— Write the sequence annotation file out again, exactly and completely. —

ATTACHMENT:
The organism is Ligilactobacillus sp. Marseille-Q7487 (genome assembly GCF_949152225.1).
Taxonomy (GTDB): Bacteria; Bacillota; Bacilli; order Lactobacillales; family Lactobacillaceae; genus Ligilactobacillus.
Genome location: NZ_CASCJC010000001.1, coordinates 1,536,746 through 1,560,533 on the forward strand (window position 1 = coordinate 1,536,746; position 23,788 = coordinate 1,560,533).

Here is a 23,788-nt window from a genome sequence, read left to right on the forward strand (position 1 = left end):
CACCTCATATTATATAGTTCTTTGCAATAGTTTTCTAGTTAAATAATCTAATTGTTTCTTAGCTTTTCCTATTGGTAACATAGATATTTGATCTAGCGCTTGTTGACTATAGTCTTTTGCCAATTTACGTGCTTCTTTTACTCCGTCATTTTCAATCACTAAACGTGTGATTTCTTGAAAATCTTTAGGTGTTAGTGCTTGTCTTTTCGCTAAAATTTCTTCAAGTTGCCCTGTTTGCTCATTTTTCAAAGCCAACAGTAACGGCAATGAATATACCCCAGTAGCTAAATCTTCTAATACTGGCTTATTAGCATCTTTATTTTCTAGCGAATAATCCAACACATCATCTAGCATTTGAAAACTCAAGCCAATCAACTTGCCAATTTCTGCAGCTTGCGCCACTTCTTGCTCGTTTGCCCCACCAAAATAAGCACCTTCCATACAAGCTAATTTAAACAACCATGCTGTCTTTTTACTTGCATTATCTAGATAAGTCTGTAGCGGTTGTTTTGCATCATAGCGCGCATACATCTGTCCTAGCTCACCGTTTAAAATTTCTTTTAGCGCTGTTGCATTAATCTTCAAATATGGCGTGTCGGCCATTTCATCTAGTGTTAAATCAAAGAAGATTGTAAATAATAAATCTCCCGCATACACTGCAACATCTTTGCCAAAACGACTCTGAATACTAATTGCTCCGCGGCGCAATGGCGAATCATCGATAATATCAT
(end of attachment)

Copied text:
The organism is Ligilactobacillus sp. Marseille-Q7487 (genome assembly GCF_949152225.1).
Taxonomy (GTDB): Bacteria; Bacillota; Bacilli; order Lactobacillales; family Lactobacillaceae; genus Ligilactobacillus.
Genome location: NZ_CASCJC010000001.1, coordinates 1,536,746 through 1,560,533 on the forward strand (window position 1 = coordinate 1,536,746; position 23,788 = coordinate 1,560,533).

Here is a 23,788-nt window from a genome sequence, read left to right on the forward strand (position 1 = left end):
CACCTCATATTATATAGTTCTTTGCAATAGTTTTCTAGTTAAATAATCTAATTGTTTCTTAGCTTTTCCTATTGGTAACATAGATATTTGATCTAGCGCTTGTTGACTATAGTCTTTTGCCAATTTACGTGCTTCTTTTACTCCGTCATTTTCAATCACTAAACGTGTGATTTCTTGAAAATCTTTAGGTGTTAGTGCTTGTCTTTTCGCTAAAATTTCTTCAAGTTGCCCTGTTTGCTCATTTTTCAAAGCCAACAGTAACGGCAATGAATATACCCCAGTAGCTAAATCTTCTAATACTGGCTTATTAGCATCTTTATTTTCTAGCGAATAATCCAACACATCATCTAGCATTTGAAAACTCAAGCCAATCAACTTGCCAATTTCTGCAGCTTGCGCCACTTCTTGCTCGTTTGCCCCACCAAAATAAGCACCTTCCATACAAGCTAATTTAAACAACCATGCTGTCTTTTTACTTGCATTATCTAGATAAGTCTGTAGCGGTTGTTTTGCATCATAGCGCGCATACATCTGTCCTAGCTCACCGTTTAAAATTTCTTTTAGCGCTGTTGCATTAATCTTCAAATATGGCGTGTCGGCCATTTCATCTAGTGTTAAATCAAAGAAGATTGTAAATAATAAATCTCCCGCATACACTGCAACATCTTTGCCAAAACGACTCTGAATACTAATTGCTCCGCGGCGCAATGGCGAATCATCGATAATATCAT